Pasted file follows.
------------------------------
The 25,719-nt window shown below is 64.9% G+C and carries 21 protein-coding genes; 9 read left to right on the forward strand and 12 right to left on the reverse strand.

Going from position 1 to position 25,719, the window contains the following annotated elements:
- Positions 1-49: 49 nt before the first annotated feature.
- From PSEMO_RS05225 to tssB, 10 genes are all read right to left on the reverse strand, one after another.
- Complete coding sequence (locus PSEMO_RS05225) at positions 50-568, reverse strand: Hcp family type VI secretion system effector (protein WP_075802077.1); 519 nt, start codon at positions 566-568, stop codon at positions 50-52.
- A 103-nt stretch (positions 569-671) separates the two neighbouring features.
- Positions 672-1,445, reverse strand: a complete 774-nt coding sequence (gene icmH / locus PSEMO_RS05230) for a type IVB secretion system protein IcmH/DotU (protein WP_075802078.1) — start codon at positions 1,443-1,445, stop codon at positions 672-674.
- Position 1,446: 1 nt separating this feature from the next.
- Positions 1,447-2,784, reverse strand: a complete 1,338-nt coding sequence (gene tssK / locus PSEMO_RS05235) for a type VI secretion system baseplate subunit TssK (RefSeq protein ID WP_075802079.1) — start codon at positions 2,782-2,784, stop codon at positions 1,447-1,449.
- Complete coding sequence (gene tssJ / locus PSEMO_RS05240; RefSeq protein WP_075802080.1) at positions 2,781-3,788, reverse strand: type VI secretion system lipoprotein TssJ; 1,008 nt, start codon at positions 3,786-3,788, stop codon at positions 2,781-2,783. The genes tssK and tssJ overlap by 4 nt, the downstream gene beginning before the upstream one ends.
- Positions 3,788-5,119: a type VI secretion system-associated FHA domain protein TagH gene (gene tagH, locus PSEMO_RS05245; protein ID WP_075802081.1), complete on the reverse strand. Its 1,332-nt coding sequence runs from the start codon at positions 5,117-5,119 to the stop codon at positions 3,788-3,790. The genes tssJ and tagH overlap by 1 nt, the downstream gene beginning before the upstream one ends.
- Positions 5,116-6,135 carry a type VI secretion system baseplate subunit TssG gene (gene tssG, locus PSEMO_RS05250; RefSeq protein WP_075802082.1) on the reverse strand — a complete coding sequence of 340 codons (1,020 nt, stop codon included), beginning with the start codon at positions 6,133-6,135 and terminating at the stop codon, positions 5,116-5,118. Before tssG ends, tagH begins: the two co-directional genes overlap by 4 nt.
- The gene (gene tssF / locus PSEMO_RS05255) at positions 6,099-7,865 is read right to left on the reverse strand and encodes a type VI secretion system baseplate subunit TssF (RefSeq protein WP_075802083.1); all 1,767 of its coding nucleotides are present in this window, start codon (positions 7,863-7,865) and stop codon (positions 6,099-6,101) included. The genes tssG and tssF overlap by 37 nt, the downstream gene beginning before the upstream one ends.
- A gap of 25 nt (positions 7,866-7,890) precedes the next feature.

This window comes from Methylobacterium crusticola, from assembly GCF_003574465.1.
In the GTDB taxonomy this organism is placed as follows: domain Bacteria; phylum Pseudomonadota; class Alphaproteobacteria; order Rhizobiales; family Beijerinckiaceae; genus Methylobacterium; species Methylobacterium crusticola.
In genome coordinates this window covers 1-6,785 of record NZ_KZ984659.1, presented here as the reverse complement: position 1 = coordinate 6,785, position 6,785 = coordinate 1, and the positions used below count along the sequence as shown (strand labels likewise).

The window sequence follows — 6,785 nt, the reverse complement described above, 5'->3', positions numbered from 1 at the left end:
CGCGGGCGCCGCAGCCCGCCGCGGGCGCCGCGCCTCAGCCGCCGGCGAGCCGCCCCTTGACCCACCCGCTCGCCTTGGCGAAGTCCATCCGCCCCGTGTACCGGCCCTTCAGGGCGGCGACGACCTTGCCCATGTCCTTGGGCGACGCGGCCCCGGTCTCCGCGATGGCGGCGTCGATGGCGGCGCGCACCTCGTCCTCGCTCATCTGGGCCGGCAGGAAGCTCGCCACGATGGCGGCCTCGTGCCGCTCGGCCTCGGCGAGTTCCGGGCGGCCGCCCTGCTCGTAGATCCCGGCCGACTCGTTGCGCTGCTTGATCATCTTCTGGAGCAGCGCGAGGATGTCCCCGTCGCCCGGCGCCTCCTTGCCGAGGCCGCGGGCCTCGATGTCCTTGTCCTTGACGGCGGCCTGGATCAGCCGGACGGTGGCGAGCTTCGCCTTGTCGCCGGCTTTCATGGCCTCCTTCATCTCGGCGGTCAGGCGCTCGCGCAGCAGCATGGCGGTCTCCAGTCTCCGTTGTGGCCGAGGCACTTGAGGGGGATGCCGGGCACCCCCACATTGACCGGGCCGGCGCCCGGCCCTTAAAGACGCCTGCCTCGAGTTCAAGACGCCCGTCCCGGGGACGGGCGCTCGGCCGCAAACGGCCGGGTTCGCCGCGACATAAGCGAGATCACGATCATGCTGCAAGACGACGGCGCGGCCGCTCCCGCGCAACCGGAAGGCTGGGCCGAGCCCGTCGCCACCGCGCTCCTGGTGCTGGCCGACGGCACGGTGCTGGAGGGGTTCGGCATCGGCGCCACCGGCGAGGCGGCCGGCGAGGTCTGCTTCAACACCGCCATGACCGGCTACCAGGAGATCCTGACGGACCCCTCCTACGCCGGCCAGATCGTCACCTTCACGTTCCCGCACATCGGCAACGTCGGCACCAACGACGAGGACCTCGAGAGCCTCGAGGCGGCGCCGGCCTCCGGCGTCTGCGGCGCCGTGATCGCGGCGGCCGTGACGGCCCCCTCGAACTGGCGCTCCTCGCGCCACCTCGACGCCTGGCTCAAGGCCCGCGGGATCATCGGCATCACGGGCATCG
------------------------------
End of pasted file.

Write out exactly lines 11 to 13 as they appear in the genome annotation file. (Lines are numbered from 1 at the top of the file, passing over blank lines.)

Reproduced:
- Positions 3,788-5,119: a type VI secretion system-associated FHA domain protein TagH gene (gene tagH, locus PSEMO_RS05245; protein ID WP_075802081.1), complete on the reverse strand. Its 1,332-nt coding sequence runs from the start codon at positions 5,117-5,119 to the stop codon at positions 3,788-3,790. The genes tssJ and tagH overlap by 1 nt, the downstream gene beginning before the upstream one ends.
- Positions 5,116-6,135 carry a type VI secretion system baseplate subunit TssG gene (gene tssG, locus PSEMO_RS05250; RefSeq protein WP_075802082.1) on the reverse strand — a complete coding sequence of 340 codons (1,020 nt, stop codon included), beginning with the start codon at positions 6,133-6,135 and terminating at the stop codon, positions 5,116-5,118. Before tssG ends, tagH begins: the two co-directional genes overlap by 4 nt.
- The gene (gene tssF / locus PSEMO_RS05255) at positions 6,099-7,865 is read right to left on the reverse strand and encodes a type VI secretion system baseplate subunit TssF (RefSeq protein WP_075802083.1); all 1,767 of its coding nucleotides are present in this window, start codon (positions 7,863-7,865) and stop codon (positions 6,099-6,101) included. The genes tssG and tssF overlap by 37 nt, the downstream gene beginning before the upstream one ends.